Marist High School welcomed alumna and sportscaster Victoria Carmen (’06) to speak to students enrolled in the school’s new broadcasting course on Thursday, October 6. "Marist fueled my discipline, faith and values to work towards my career and I will forever be grateful. I love seeing the growing opportunities for current and future students," she told students.
Carmen, who most recently worked as a weekday sports anchor for ABC7 Southwest Florida, reflected on her own professional journey in the industry, and offered insider tips to the students who were eager to ask her questions about building a broadcast journalism career. The daughter of a high school football coach, her love of sports started at an early age, and she is thrilled to be pursuing her passion.
"Sharing my love of sports journalism with Marist students is special because I was in their exact same shoes when I attended Marist,” Carmen explained. “The television industry can be overwhelming and difficult to pursue, so I'm hoping to inspire and motivate the students to work hard and believe anything is possible if you put your mind to it."
A 2010 Indiana University graduate, Carmen had stints in Casper, Wyoming, and Toledo, Ohio, before landing the 6pm and 11pm anchor slots in Florida. In November, she will be moving to upstate New York to freelance for multiple networks.
Carmen toured the broadcasting studio, which after having phase one completed, features a custom anchor desk, sound absorbing backdrop, a production team meeting area, green screen, cameras, lighting, and teleprompters. Across the hall, students work on computers to edit their videos. Phase two will include a set stage, production booth, and other amenities. "The new broadcasting facilities are better than what I worked with in my first on-air job! Hands-on experience is huge in the industry and will give the students an edge when heading to the next level," Carmen said.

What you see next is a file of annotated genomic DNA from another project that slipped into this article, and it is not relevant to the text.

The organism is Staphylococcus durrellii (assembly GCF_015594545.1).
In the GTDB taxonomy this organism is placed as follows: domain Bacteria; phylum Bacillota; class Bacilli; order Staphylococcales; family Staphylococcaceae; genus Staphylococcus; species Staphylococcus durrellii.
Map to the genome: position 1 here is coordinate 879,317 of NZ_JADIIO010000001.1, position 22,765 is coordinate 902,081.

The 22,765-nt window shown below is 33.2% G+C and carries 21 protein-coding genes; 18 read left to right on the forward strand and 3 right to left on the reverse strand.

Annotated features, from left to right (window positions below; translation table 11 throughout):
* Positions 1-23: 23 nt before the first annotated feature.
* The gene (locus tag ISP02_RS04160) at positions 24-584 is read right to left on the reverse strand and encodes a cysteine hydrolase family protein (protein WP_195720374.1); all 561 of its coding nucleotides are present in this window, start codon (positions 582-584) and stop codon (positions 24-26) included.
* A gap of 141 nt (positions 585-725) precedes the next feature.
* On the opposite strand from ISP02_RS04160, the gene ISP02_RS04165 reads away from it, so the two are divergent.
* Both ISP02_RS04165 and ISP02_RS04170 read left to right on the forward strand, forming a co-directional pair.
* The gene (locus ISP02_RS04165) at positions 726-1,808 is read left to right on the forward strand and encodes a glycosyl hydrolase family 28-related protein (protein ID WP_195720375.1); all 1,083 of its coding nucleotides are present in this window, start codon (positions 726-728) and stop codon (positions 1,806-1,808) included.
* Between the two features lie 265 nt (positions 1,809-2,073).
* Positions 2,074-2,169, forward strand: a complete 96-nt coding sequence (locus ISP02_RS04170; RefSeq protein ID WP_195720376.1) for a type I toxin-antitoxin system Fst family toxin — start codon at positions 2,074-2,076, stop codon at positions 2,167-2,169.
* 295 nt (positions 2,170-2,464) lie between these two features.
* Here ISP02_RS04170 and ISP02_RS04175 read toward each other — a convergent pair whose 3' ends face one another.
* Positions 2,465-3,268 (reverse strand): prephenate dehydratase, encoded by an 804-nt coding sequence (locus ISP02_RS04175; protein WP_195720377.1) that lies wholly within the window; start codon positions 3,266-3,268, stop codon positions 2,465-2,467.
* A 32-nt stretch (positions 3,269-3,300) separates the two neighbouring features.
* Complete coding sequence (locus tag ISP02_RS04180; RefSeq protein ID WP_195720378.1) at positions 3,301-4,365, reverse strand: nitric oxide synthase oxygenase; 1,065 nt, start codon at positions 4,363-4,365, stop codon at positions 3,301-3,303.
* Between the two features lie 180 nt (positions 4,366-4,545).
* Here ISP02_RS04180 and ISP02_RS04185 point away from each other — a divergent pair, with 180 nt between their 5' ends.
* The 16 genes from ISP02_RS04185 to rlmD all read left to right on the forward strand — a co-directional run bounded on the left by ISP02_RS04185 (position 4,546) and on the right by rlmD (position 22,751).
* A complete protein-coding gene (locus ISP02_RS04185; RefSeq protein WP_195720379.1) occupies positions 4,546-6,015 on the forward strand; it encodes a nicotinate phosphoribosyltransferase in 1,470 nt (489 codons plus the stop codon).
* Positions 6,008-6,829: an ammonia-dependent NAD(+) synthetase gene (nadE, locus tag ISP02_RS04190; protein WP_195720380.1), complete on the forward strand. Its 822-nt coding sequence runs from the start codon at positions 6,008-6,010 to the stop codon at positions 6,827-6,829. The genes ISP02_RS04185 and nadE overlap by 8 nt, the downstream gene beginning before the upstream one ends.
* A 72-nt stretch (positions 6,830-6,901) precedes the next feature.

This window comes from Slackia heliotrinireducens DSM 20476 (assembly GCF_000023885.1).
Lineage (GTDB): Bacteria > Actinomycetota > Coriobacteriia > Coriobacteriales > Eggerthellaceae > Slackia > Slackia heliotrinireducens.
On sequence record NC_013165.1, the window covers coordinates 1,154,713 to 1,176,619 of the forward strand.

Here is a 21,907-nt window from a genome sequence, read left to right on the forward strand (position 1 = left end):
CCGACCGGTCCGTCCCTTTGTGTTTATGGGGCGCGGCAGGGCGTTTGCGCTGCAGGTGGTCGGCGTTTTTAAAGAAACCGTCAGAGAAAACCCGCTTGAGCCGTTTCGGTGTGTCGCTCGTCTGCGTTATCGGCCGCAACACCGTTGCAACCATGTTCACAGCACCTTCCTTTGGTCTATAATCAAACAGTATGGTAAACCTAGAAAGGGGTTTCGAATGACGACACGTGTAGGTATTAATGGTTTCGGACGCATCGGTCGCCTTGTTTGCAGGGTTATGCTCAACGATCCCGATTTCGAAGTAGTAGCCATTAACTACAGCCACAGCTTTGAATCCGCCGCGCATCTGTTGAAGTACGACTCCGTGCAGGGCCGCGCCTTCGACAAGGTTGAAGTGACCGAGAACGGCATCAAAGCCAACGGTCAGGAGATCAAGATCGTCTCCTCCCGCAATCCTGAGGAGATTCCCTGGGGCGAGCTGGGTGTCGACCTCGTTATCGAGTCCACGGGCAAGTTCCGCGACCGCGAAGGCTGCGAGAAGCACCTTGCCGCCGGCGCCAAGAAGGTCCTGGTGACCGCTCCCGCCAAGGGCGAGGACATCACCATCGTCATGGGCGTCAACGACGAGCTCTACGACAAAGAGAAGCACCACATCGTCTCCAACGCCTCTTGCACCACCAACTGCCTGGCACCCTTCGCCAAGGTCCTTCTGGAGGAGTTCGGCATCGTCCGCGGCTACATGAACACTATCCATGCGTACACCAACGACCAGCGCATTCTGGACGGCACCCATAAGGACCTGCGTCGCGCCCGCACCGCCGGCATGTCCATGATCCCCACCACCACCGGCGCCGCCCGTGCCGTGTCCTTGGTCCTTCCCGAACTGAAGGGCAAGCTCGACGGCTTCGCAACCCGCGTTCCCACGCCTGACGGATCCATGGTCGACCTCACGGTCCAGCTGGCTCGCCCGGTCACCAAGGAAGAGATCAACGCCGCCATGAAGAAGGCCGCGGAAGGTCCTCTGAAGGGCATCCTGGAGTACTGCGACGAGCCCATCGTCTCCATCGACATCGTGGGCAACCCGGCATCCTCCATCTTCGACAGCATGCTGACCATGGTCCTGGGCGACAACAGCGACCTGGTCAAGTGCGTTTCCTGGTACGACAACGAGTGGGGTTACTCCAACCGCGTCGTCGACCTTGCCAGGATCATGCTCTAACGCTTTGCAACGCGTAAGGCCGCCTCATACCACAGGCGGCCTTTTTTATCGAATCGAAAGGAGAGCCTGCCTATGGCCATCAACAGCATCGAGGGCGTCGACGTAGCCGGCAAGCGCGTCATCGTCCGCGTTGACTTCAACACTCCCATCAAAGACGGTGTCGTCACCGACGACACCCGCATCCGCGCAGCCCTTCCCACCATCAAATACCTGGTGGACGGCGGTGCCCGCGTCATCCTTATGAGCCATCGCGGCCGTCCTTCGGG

This year, 27 students are enrolled in the course and are exploring the integration of technology, storytelling, and scriptwriting. The program will expand next year, as a follow up course will be offered. Instructor Noelle Trainor, who has worked as an entertainment reporter and on the production side of commercial and corporate projects, is pleased with how the program is going. Students are wrapping up work on their first big project--creating public service announcements. They also created promotional and recap videos for homecoming week. The students have also started producing weekly newscasts that will be watched during homeroom. During the second semester, Trainor hopes to oversee the students’ production of live newscasts, athletic events, and other school related projects.
Principal Larry Tucker (’79) points out that the studio and course are in line with Marist’s commitment to dynamic space and real world learning opportunities. “Courses like this offer students the chance to experience authentic learning through projects that are current and grounded in the real world. Some of these students will bring this experience into a broadcast career or into one of many established and emerging fields that rely on video technology, strong writing and communication, and interpersonal skills,” he explained.
Marist strives to complement its rigorous curriculum with dynamic space and relevant technology to create a 21st century learning atmosphere.
Top photo: Principal Larry Tucker '79 poses at the MHS Studio anchor desk with instructor Noelle Trainor (left) and sports reporter and guest speaker Victoria Carmen '06.
Right photo: Victoria Carmen '06 (right) looks at the teleprompter in MHS Studio while Marist teacher Noelle Trainor describes the software and equipment students are using in the class.